This past August, OSHA officially launched its Injury Tracking Application (ITA), ending months of delays and uncertainty surrounding the compliance date of OSHA’s “Improve Tracking of Workplace Injuries and Illnesses” (aka Electronic Reporting) rule. While the new tool has had its own set of issues—OSHA temporarily suspended user access due to an apparent, but false, data breach—all signs currently indicate the agency plans to move forward with its first submission deadline on December 1, 2017.
With this initial compliance deadline now just months away, those in construction should use this time to better understand how the rule affects them and to familiarize themselves with the new electronic reporting system. Following, we break-down the new requirements to help address any lingering questions or confusion affected business owners may still have.
1. What is the final rule?
The new rule, which took effect January 1, 2017, requires certain employers to electronically submit injury and illness data, to OSHA, that they are already required to record on their onsite OSHA Injury and Illness forms (e.g. Form 300A). Analysis of this data enables OSHA to use its enforcement and compliance assistance resources more efficiently. OSHA’s original plan was to post the data it receives to its website, believing public disclosure would encourage employers to improve workplace safety and provide valuable information to workers, job seekers, customers, researchers and the general public. However, under the new administration, it is uncertain if OSHA will pursue the public disclosure of information as aggressively as it once planned.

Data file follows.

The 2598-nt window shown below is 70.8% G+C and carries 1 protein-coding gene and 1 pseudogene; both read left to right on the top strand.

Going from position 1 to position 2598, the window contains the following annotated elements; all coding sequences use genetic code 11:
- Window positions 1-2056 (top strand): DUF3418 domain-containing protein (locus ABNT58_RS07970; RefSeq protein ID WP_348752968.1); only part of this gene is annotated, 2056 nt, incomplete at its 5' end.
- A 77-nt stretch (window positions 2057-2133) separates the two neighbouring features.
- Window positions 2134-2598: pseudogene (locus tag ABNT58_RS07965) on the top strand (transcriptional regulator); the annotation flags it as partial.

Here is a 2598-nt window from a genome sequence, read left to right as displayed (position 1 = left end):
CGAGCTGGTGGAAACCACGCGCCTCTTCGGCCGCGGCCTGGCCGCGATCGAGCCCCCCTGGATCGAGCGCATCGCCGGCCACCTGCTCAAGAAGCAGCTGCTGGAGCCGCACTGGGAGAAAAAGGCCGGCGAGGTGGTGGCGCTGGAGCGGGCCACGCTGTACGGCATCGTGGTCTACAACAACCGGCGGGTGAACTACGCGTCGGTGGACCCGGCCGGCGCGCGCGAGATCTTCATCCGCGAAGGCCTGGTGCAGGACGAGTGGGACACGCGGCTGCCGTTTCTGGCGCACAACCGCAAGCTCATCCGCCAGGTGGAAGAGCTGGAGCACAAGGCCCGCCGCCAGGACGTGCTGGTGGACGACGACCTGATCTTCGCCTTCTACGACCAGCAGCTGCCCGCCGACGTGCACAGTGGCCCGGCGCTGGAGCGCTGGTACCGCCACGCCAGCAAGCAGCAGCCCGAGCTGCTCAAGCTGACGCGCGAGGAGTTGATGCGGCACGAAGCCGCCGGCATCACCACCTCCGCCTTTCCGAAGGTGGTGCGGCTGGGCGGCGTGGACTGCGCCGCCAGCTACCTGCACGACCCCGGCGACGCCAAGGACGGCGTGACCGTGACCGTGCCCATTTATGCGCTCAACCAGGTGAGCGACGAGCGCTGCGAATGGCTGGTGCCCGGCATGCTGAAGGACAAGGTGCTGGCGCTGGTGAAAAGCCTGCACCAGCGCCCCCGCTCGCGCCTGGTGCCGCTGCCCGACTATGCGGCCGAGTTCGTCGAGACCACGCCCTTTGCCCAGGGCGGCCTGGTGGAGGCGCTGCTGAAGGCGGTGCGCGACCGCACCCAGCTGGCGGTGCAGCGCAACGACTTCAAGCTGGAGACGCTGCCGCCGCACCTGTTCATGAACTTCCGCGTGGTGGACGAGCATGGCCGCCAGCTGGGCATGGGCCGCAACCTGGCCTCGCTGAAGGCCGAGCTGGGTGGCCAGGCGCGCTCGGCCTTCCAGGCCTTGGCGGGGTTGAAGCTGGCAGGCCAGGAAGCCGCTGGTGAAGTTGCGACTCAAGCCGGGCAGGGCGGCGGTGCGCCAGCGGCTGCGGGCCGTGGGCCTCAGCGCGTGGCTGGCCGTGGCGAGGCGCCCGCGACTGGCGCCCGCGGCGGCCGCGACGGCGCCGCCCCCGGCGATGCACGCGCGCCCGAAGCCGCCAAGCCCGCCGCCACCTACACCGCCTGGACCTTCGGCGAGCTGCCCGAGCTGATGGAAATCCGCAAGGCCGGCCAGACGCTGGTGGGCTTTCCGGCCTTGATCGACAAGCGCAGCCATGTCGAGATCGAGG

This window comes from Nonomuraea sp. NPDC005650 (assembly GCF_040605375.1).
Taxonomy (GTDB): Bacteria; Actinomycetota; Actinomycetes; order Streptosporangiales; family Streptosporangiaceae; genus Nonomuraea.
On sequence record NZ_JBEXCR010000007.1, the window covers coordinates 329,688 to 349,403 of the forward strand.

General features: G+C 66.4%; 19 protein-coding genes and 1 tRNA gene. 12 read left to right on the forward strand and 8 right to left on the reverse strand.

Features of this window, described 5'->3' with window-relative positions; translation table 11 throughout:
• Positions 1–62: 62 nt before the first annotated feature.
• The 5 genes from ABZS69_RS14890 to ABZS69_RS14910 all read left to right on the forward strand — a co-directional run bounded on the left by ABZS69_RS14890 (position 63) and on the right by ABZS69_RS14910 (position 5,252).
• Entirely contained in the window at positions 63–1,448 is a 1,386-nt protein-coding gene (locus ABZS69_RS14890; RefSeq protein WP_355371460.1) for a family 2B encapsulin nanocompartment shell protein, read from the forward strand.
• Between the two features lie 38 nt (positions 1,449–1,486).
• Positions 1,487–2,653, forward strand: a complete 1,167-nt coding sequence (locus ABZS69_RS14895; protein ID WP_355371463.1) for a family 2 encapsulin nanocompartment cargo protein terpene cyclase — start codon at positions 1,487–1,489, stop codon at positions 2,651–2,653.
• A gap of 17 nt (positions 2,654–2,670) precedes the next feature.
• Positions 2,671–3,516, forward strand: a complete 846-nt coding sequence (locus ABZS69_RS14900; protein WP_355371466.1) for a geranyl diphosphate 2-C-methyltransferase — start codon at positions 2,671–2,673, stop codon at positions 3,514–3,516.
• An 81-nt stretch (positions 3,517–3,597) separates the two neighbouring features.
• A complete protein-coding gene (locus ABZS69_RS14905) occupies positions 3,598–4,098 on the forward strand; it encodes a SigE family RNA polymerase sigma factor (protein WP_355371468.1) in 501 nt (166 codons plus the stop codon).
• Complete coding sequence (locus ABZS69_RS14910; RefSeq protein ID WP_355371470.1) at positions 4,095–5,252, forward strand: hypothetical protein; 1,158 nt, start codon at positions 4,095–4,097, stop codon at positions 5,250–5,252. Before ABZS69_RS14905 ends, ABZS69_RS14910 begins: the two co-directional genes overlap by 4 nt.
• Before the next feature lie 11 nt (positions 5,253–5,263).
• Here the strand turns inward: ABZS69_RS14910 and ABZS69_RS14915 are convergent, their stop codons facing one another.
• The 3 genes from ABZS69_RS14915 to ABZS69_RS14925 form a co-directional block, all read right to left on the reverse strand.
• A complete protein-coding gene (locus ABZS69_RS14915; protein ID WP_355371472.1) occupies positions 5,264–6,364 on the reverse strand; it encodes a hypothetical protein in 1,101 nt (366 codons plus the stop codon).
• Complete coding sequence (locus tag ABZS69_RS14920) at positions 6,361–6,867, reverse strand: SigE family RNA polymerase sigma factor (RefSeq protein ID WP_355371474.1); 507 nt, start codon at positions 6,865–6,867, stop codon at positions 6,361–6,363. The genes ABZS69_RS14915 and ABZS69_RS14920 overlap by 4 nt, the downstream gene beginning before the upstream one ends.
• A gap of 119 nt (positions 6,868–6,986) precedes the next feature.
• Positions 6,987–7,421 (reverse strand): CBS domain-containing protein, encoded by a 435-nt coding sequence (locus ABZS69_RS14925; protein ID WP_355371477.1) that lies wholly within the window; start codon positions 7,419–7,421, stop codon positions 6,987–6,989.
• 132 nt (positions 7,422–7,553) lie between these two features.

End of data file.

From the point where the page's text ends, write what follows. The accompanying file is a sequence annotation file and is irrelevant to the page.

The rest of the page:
2. Who is covered by the rule?
Establishments with 250 or more employees that are currently required to keep OSHA injury and illness records, and establishments with 20-249 employees that are classified in certain industries with historically high rates of occupational injuries and illnesses.
Some OSHA-approved State Plans have not yet adopted the new requirement, so establishments in California, Maryland, Minnesota, South Carolina, Utah, Washington and Wyoming are not currently required to submit their summary data through the ITA. Similarly, state and local government establishments in Illinois, Maine, New Jersey and New York are also not currently required to submit their data through the ITA. Visit the OSHA website to access contact information for each of the State Plans.
3. What does the rule require covered employers to do?
For 2016 reporting, all covered establishments must submit required data from their OSHA 300A forms (Summary of Work-Related Injuries and Illnesses) to OSHA via the ITA by December 1, 2017. Next year, covered establishments with 250 or more employees must submit information from their 300A forms as well as their 300 forms (Log of Work-Related Injuries and Illnesses) and 301 form (Injury and Illness Incident Report) through the ITA by July 1, 2018, while covered establishments with between 20 and 249 employees will still only need to submit the 300A information by that date. Beginning in 2019 and every year thereafter, covered establishments will need to submit the information by March 2.
4. How do I submit the data?